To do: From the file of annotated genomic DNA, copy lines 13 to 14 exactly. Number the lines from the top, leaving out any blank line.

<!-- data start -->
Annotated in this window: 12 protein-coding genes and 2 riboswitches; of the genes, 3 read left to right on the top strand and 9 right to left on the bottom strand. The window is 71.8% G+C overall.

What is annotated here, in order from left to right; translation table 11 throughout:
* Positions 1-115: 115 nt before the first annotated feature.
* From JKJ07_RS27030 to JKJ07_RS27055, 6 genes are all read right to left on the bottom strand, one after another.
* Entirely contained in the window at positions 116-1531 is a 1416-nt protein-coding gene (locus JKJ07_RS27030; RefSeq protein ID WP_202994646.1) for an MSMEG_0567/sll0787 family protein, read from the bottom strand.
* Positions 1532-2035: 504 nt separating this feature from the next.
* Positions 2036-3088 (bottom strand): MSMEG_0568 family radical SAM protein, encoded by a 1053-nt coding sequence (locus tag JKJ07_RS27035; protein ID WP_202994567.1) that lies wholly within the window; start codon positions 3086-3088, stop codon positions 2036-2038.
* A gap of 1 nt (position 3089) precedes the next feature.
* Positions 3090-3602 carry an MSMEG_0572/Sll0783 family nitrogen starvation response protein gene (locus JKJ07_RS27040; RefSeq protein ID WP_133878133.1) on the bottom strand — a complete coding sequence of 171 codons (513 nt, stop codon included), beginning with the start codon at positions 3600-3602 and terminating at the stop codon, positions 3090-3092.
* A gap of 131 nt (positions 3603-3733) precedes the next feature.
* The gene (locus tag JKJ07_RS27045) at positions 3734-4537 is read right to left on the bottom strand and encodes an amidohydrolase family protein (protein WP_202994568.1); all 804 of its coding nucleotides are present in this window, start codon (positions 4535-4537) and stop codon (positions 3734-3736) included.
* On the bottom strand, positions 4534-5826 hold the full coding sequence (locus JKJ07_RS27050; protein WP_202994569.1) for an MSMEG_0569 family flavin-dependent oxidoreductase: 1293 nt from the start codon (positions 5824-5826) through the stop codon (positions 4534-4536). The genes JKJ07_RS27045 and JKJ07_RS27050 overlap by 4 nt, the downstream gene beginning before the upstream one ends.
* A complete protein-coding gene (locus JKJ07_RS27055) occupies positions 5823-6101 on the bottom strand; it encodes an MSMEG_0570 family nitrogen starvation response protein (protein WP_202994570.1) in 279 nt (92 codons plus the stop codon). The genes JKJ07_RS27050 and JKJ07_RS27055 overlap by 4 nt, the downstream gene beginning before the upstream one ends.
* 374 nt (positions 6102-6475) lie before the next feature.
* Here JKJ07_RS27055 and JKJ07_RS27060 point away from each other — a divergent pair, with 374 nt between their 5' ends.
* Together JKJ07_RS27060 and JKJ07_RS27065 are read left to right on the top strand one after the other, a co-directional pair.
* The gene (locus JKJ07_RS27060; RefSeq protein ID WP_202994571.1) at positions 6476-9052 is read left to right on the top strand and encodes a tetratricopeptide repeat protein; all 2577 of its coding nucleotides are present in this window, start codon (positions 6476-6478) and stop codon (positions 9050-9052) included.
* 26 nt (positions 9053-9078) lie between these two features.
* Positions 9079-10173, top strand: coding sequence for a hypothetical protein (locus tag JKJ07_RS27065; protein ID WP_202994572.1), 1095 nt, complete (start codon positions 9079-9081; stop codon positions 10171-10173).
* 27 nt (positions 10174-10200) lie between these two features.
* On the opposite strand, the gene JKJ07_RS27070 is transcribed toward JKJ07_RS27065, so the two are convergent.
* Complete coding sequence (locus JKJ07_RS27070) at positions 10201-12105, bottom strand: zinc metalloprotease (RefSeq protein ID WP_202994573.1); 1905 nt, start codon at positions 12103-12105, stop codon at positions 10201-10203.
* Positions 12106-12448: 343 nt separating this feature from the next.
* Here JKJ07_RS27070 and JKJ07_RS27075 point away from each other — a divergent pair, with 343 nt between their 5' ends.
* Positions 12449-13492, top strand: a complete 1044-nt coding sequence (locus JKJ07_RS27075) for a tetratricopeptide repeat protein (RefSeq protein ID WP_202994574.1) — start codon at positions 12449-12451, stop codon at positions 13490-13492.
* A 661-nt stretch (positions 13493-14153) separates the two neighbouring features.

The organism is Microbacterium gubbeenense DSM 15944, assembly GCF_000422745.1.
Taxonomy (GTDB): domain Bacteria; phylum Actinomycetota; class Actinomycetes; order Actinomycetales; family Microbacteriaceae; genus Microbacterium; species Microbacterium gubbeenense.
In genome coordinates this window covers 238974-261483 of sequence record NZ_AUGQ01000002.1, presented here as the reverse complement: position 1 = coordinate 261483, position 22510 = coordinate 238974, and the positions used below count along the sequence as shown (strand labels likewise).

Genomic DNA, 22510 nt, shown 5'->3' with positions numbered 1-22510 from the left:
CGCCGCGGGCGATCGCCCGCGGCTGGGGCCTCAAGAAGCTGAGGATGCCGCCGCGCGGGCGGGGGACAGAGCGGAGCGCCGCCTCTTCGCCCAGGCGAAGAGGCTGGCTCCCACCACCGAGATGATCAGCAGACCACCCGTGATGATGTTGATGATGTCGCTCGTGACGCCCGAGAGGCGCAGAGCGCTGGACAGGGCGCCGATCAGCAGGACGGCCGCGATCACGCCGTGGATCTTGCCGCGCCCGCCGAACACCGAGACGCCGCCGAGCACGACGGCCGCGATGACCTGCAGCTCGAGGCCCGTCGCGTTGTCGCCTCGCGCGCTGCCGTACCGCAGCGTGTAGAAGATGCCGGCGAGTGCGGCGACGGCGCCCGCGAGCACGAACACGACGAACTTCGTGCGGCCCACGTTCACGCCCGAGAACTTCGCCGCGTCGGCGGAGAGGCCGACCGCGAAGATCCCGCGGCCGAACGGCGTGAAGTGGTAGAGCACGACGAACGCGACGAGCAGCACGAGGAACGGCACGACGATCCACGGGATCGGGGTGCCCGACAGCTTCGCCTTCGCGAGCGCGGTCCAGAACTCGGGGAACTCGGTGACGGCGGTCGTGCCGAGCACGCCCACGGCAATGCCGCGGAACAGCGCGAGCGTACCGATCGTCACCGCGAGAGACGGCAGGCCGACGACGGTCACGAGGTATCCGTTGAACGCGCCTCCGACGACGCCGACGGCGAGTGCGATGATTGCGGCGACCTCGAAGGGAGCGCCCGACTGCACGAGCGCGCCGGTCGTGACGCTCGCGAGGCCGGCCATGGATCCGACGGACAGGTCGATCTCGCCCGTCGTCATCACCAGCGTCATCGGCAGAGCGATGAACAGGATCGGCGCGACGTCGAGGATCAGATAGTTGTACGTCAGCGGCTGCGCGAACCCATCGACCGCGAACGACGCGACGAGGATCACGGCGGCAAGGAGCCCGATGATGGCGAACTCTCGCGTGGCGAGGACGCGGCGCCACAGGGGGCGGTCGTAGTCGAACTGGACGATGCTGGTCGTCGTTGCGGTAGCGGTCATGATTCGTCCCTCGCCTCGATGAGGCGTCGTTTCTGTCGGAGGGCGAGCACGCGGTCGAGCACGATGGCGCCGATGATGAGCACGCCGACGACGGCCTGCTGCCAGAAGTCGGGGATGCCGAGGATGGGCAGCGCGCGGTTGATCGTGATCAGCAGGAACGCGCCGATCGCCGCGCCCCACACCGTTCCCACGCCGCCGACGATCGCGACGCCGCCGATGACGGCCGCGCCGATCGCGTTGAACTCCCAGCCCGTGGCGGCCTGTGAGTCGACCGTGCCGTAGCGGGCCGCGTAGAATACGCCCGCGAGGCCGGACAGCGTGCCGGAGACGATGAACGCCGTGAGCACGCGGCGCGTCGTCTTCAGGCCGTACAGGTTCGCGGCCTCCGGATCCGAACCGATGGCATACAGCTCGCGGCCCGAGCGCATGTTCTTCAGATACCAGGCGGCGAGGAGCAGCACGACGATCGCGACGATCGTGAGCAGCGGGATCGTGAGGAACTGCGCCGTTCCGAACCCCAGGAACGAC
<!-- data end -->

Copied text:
* A complete protein-coding gene (locus JKJ07_RS27055) occupies positions 5823-6101 on the bottom strand; it encodes an MSMEG_0570 family nitrogen starvation response protein (protein WP_202994570.1) in 279 nt (92 codons plus the stop codon). The genes JKJ07_RS27050 and JKJ07_RS27055 overlap by 4 nt, the downstream gene beginning before the upstream one ends.
* 374 nt (positions 6102-6475) lie before the next feature.